Mom guilt is a b*#ch – that I definitively know. I fight mom guilt on a daily basis. But don’t add the extra guilt on yourself because you’re not in a relationship, his lack of involvement, or his lack of interest in being a parent.  Yes, your child needs a father in his/her life, and yes, ideally, you would like their actual father to be there, but if that’s not the case – don’t feel guilty about it. It’s his loss if he doesn’t want to be a part of your child’s life or as engaged as he should be. You can’t beg him to be a part of your child’s life, he has to want to do that on his own. You just have to forgive and let it go, and start focusing on what’s most important – your child!

6. The forgiveness is more for you than for him.

A lot of the process of forgiveness is learning to forgive yourself. I have learned to forgive myself for allowing him to do the things that he did to me, because honestly, he did it because I allowed it. He was very good at hiding the truth, but I knew something was up and couldn’t put my finger on it – I should have been more persistent and if needed, I should have walked away if I sensed he wasn’t telling the truth. Who wants to be in a relationship with someone who they can’t trust? It took a long time for me to realize that I needed to forgive him, not for him, but for myself. I needed to forgive myself and let go of the ‘victim’ label.  I needed to let go of the anger, and use all that has happened as a tool to be stronger for me and my child.

7. What was will never be again…but you still have to be parents.

Whether you stay in a relationship with your son’s father or you break up with him (as I did), it is important to realize that things will never be the same. What was will never be again, and a major part of forgiveness is acceptance. But regardless of this issue, you still have to be parents. All the anger and resentment will definitely create a negative impact on your ability to co-parent successfully. Do you want your child to see you both continuously arguing? Or do you want your child to see that you both can be grown-ups and handle your responsibilities as a parent successfully? I think most people will choose the latter.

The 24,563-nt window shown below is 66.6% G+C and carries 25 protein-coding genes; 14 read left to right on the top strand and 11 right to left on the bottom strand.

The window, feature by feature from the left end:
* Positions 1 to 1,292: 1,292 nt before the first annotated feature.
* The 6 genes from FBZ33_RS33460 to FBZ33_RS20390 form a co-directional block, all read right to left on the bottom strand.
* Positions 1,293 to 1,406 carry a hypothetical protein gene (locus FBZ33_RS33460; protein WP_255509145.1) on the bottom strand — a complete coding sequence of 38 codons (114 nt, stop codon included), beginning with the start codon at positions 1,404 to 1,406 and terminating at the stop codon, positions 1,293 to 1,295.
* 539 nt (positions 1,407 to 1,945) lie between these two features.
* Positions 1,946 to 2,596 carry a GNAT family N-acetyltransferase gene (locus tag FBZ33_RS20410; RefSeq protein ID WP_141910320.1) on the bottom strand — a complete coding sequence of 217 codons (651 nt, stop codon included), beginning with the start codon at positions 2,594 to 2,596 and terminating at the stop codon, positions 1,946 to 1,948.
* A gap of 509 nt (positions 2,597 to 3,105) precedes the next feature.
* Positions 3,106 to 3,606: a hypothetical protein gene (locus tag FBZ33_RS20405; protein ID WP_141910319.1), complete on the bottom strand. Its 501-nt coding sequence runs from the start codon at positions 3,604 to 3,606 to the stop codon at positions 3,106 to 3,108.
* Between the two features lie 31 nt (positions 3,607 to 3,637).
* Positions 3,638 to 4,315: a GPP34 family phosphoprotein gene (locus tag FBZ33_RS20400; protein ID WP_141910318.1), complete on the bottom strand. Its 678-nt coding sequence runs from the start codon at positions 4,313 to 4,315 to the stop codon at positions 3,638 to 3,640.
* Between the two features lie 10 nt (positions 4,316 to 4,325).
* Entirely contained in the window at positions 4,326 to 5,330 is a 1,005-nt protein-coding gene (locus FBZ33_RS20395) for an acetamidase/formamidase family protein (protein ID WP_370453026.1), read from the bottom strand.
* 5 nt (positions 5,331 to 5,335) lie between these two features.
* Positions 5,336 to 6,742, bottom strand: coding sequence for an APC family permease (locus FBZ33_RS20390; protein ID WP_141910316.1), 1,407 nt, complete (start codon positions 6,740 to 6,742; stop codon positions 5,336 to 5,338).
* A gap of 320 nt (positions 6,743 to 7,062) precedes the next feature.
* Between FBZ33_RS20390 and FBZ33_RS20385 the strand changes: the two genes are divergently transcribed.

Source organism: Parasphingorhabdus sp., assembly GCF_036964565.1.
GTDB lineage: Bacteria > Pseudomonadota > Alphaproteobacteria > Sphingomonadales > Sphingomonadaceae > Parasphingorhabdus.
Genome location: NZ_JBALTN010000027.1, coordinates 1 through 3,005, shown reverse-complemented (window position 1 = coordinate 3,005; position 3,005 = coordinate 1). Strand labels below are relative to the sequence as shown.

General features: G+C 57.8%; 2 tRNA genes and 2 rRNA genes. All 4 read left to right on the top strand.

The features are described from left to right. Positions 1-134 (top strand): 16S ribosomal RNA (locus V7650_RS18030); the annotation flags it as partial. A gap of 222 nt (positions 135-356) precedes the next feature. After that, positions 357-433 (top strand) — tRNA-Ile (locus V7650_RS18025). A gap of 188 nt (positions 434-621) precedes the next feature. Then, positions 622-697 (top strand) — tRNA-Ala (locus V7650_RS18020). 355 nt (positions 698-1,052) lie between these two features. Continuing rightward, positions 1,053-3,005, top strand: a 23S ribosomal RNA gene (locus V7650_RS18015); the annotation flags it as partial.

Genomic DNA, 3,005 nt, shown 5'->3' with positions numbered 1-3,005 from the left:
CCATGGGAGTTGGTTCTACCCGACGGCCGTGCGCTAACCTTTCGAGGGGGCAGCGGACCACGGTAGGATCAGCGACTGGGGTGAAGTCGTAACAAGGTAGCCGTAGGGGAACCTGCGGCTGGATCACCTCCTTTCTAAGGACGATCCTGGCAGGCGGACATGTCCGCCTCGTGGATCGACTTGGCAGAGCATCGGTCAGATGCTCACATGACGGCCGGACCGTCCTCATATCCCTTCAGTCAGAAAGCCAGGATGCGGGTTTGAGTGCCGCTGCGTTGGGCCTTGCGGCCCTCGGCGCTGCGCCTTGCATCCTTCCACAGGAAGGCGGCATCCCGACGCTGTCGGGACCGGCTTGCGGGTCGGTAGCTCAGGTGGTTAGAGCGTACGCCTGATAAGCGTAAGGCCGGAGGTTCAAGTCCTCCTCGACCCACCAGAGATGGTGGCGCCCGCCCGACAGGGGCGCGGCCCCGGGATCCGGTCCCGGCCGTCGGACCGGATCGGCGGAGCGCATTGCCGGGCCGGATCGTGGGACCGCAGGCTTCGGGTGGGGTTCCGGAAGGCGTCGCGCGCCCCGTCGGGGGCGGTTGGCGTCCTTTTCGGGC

Now if you don’t have any relationship with your son’s father, it follows the same concept. Things will never be the same. You are now a solo parent. And you have to forgive, let go, and move forward because your child solely depends on you for love, attention, and adoration. When you forgive and let go, you can move forward with your life happily and know that it he made the choice to remain out of his child’s life.

8. Bitterness can swallow you whole.

Bitterness can truly eat you alive and become a part of everything you do and the way you think. I think of my mom regularly and the fact that she has yet to forgive my father for all the things he put her through. A lot of the things happened over 30 years ago, but she still has not forgiven him or herself, and she definitely has not let it go. That bitterness has spilled into different aspects of her life, including her relationship with me. Our relationship has been impacted significantly because of her bitterness, and my biggest fear is that I become like that. I just can’t do that to myself or my son. So I will forgive, if only for the bitterness to stay far away.

So as you can see, it is important to forgive your baby daddy – it’s a step in the right direction to becoming a better person and a better mom. It’s not easy at all, and it’s taken me the better part of 3 years to even come this far, but I know it is whats best for both me and my son. I’ve forgiven my baby daddy – will you forgive yours too?

Once you are ready to forgive, you have to figure out  how to actually do it – I’ll be sharing another post focused on how to forgive your baby daddy. Hope you enjoyed the post and it has made an impact on your day!